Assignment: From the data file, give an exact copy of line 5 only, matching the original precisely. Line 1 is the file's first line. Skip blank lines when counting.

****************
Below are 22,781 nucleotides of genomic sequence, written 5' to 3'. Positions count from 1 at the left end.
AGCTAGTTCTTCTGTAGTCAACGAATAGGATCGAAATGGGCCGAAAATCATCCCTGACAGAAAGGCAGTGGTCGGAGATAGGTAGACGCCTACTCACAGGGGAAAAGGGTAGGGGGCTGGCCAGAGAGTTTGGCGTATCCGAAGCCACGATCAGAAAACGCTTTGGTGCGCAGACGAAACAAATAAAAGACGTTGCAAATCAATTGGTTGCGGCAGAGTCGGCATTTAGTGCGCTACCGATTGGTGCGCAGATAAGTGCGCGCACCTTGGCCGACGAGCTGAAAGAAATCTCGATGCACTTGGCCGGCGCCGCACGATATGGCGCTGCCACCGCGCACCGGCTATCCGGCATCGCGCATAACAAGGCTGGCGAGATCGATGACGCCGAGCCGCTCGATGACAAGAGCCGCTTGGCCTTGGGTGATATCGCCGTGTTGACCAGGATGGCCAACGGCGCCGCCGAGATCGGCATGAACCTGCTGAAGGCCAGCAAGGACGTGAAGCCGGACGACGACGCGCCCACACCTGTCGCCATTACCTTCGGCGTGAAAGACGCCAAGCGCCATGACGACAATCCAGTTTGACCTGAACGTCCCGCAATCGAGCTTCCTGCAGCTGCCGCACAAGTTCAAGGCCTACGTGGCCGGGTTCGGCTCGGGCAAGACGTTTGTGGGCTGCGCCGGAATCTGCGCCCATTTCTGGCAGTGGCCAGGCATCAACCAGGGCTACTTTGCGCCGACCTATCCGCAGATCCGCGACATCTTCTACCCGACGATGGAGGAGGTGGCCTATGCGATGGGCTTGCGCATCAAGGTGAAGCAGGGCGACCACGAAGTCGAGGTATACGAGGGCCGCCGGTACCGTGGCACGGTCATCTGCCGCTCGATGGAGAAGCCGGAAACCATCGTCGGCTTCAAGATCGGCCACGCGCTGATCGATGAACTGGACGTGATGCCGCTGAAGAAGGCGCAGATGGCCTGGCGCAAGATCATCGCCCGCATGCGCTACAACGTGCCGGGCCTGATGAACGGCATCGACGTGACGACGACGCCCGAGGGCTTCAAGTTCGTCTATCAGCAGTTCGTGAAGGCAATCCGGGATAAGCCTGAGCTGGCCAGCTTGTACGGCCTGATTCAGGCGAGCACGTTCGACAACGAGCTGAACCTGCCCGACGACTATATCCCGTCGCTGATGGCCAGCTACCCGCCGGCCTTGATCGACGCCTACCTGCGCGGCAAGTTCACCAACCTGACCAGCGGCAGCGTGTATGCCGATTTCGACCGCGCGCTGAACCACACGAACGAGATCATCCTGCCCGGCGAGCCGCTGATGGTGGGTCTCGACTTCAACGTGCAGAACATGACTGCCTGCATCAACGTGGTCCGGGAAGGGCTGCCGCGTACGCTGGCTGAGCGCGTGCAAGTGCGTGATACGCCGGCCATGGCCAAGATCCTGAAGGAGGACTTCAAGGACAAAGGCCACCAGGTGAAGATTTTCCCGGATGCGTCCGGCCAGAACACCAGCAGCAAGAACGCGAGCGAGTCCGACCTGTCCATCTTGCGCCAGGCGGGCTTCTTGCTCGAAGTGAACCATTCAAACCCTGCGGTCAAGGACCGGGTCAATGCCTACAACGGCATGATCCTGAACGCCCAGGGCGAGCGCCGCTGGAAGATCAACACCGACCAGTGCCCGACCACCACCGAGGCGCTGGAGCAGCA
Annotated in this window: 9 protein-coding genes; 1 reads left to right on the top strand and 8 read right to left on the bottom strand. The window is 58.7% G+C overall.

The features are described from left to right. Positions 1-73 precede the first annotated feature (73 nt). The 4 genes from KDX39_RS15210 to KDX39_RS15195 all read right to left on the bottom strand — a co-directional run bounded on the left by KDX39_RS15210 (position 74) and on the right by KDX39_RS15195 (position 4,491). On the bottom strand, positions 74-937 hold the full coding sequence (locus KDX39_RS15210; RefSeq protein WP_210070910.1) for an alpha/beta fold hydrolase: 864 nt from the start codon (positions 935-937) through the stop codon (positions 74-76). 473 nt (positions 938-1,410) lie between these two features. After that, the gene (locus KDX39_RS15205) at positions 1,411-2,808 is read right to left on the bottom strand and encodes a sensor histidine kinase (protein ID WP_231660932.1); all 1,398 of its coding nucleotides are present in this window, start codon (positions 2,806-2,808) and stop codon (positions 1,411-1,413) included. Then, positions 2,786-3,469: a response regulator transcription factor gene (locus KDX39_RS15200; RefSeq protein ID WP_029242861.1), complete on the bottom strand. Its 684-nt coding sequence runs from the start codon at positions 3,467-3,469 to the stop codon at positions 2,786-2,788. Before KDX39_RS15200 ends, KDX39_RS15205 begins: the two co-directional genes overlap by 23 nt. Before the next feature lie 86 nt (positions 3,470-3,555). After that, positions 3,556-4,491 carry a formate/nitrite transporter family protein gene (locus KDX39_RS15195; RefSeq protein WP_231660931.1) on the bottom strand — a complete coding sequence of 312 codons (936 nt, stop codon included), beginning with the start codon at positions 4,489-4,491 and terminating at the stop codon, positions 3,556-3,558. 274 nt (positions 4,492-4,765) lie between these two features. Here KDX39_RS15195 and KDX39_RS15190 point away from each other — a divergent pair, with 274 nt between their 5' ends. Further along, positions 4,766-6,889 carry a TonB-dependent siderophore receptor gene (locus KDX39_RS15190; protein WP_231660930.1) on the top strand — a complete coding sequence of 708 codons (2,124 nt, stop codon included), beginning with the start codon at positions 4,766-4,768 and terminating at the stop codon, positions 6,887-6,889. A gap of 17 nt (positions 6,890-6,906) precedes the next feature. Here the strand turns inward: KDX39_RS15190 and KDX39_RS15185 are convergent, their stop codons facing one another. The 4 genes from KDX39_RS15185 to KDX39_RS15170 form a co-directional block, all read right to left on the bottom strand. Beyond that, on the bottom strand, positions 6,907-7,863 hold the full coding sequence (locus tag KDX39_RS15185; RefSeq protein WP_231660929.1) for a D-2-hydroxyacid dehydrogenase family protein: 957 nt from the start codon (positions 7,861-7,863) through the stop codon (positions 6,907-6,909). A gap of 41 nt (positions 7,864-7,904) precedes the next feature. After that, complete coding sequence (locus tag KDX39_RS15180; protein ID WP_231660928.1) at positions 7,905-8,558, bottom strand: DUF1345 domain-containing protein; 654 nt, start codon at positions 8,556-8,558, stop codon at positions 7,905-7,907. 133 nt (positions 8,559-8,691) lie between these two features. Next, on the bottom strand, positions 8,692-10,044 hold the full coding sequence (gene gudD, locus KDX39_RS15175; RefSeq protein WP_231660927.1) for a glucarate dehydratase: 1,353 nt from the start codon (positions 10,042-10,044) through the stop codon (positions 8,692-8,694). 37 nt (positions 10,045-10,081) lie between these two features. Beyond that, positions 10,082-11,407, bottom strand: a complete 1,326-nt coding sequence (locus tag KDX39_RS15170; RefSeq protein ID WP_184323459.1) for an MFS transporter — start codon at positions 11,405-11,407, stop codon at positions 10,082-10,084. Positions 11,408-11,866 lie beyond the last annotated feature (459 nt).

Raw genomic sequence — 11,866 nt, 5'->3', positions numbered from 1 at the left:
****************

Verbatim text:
Raw genomic sequence — 11,866 nt, 5'->3', positions numbered from 1 at the left: